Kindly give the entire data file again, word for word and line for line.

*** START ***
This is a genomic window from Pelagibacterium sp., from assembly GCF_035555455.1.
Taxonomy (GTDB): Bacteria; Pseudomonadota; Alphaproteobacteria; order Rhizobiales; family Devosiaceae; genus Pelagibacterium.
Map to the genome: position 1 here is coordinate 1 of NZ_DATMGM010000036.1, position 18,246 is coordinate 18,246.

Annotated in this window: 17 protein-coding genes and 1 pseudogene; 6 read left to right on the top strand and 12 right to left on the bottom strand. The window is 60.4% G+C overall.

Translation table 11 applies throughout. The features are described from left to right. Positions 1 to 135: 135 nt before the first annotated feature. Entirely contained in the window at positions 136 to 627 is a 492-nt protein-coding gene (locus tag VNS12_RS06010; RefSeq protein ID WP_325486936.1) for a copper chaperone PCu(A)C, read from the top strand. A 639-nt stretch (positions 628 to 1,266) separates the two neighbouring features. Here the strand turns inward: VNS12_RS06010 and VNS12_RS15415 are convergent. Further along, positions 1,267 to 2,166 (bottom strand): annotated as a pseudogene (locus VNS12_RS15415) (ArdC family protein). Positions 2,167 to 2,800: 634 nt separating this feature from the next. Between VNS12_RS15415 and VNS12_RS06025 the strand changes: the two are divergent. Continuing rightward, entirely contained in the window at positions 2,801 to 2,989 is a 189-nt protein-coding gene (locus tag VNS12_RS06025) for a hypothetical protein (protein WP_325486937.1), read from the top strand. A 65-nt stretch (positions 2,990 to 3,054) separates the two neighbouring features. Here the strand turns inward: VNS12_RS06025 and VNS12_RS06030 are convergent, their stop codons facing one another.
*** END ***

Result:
This is a genomic window from Pelagibacterium sp., from assembly GCF_035555455.1.
Taxonomy (GTDB): Bacteria; Pseudomonadota; Alphaproteobacteria; order Rhizobiales; family Devosiaceae; genus Pelagibacterium.
Map to the genome: position 1 here is coordinate 1 of NZ_DATMGM010000036.1, position 18,246 is coordinate 18,246.

Annotated in this window: 17 protein-coding genes and 1 pseudogene; 6 read left to right on the top strand and 12 right to left on the bottom strand. The window is 60.4% G+C overall.

Translation table 11 applies throughout. The features are described from left to right. Positions 1 to 135: 135 nt before the first annotated feature. Entirely contained in the window at positions 136 to 627 is a 492-nt protein-coding gene (locus tag VNS12_RS06010; RefSeq protein ID WP_325486936.1) for a copper chaperone PCu(A)C, read from the top strand. A 639-nt stretch (positions 628 to 1,266) separates the two neighbouring features. Here the strand turns inward: VNS12_RS06010 and VNS12_RS15415 are convergent. Further along, positions 1,267 to 2,166 (bottom strand): annotated as a pseudogene (locus VNS12_RS15415) (ArdC family protein). Positions 2,167 to 2,800: 634 nt separating this feature from the next. Between VNS12_RS15415 and VNS12_RS06025 the strand changes: the two are divergent. Continuing rightward, entirely contained in the window at positions 2,801 to 2,989 is a 189-nt protein-coding gene (locus tag VNS12_RS06025) for a hypothetical protein (protein WP_325486937.1), read from the top strand. A 65-nt stretch (positions 2,990 to 3,054) separates the two neighbouring features. Here the strand turns inward: VNS12_RS06025 and VNS12_RS06030 are convergent, their stop codons facing one another.